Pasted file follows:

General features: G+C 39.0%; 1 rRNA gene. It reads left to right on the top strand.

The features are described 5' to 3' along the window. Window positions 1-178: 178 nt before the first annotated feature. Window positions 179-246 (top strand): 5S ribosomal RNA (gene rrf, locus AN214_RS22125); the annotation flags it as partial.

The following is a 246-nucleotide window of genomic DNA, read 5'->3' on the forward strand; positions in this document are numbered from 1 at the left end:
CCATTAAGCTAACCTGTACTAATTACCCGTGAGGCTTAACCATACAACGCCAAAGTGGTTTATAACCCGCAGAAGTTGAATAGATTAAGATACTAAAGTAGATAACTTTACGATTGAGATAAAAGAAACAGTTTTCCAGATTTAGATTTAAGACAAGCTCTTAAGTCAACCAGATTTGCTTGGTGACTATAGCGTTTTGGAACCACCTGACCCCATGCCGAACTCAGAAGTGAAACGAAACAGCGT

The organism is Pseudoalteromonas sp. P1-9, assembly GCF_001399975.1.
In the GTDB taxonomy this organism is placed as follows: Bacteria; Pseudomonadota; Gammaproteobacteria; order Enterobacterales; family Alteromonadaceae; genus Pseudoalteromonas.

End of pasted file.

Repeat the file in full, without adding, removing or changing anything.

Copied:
General features: G+C 39.0%; 1 rRNA gene. It reads left to right on the top strand.

The features are described 5' to 3' along the window. Window positions 1-178: 178 nt before the first annotated feature. Window positions 179-246 (top strand): 5S ribosomal RNA (gene rrf, locus AN214_RS22125); the annotation flags it as partial.

The following is a 246-nucleotide window of genomic DNA, read 5'->3' on the forward strand; positions in this document are numbered from 1 at the left end:
CCATTAAGCTAACCTGTACTAATTACCCGTGAGGCTTAACCATACAACGCCAAAGTGGTTTATAACCCGCAGAAGTTGAATAGATTAAGATACTAAAGTAGATAACTTTACGATTGAGATAAAAGAAACAGTTTTCCAGATTTAGATTTAAGACAAGCTCTTAAGTCAACCAGATTTGCTTGGTGACTATAGCGTTTTGGAACCACCTGACCCCATGCCGAACTCAGAAGTGAAACGAAACAGCGT

The organism is Pseudoalteromonas sp. P1-9, assembly GCF_001399975.1.
In the GTDB taxonomy this organism is placed as follows: Bacteria; Pseudomonadota; Gammaproteobacteria; order Enterobacterales; family Alteromonadaceae; genus Pseudoalteromonas.